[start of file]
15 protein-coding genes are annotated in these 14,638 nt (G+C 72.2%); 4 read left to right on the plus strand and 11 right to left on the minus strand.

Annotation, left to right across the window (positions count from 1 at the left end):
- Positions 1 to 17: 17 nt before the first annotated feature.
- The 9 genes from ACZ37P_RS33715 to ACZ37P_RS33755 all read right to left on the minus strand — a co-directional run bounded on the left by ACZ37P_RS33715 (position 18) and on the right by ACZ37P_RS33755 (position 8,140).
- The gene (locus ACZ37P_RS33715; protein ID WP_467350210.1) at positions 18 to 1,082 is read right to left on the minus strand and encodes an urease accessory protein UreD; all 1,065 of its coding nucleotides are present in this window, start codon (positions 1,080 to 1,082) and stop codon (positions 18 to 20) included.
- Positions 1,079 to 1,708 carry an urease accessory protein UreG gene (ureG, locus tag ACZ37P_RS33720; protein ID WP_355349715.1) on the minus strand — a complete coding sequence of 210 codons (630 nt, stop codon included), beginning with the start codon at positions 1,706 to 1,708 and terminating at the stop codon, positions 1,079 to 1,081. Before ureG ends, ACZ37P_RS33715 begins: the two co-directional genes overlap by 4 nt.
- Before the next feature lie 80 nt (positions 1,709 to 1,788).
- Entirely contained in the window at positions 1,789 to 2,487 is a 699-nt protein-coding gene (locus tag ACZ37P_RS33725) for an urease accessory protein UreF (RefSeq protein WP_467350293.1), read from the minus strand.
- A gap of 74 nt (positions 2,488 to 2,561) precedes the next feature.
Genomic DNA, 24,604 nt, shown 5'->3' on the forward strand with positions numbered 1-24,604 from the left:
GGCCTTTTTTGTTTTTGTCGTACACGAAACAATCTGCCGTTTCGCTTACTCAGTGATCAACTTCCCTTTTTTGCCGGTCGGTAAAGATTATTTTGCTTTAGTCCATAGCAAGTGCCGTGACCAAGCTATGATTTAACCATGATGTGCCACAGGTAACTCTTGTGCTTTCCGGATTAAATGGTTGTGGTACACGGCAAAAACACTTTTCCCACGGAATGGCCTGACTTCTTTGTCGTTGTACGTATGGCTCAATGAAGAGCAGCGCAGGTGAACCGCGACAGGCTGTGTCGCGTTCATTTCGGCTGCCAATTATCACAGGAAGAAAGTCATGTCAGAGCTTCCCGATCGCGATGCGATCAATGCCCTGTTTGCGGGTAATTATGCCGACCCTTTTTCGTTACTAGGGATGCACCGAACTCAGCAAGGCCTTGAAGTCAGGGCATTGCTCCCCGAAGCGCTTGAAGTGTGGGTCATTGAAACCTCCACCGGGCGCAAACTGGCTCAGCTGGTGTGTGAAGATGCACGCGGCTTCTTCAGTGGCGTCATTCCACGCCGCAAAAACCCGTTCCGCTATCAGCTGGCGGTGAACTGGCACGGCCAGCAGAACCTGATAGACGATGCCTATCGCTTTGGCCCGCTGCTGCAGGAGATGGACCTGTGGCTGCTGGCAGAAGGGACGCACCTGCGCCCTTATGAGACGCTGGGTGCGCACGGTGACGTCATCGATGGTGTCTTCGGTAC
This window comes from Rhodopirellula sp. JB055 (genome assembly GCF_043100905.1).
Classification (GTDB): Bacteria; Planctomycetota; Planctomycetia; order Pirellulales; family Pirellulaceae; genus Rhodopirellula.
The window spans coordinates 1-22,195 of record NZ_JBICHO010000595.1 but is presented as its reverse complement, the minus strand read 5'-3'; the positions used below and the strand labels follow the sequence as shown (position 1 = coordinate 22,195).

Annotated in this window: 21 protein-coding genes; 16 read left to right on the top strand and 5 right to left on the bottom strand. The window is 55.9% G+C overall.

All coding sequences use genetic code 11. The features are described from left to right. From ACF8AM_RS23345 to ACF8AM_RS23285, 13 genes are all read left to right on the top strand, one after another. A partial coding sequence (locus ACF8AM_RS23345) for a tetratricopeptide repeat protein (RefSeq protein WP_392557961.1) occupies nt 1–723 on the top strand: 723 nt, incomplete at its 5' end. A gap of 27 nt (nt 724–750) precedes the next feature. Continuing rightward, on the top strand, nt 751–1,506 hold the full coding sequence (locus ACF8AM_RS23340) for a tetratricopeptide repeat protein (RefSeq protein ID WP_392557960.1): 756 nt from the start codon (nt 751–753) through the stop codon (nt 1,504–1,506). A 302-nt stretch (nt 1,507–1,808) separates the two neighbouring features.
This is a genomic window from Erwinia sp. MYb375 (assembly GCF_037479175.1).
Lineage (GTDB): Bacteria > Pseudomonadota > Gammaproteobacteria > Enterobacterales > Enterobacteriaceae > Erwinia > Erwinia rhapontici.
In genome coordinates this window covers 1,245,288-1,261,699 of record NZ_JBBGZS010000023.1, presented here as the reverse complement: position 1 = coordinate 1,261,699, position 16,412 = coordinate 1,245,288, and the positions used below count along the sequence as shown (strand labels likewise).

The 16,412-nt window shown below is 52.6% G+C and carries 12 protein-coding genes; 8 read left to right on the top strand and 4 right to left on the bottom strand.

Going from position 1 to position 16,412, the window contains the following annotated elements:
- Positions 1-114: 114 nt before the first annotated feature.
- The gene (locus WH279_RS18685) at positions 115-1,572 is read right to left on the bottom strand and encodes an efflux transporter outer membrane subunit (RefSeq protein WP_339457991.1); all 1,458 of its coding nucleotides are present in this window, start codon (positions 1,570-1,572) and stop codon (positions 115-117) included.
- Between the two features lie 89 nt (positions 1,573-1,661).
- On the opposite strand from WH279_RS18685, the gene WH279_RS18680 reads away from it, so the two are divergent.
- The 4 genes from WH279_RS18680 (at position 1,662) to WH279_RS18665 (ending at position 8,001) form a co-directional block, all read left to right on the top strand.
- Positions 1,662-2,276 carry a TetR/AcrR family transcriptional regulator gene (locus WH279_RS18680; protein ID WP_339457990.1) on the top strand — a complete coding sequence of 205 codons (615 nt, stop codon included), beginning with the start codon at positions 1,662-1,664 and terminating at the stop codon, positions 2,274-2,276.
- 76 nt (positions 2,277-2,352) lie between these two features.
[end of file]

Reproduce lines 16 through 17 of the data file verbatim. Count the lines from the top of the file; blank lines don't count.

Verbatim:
All coding sequences use genetic code 11. The features are described from left to right. From ACF8AM_RS23345 to ACF8AM_RS23285, 13 genes are all read left to right on the top strand, one after another. A partial coding sequence (locus ACF8AM_RS23345) for a tetratricopeptide repeat protein (RefSeq protein WP_392557961.1) occupies nt 1–723 on the top strand: 723 nt, incomplete at its 5' end. A gap of 27 nt (nt 724–750) precedes the next feature. Continuing rightward, on the top strand, nt 751–1,506 hold the full coding sequence (locus ACF8AM_RS23340) for a tetratricopeptide repeat protein (RefSeq protein ID WP_392557960.1): 756 nt from the start codon (nt 751–753) through the stop codon (nt 1,504–1,506). A 302-nt stretch (nt 1,507–1,808) separates the two neighbouring features.
This is a genomic window from Erwinia sp. MYb375 (assembly GCF_037479175.1).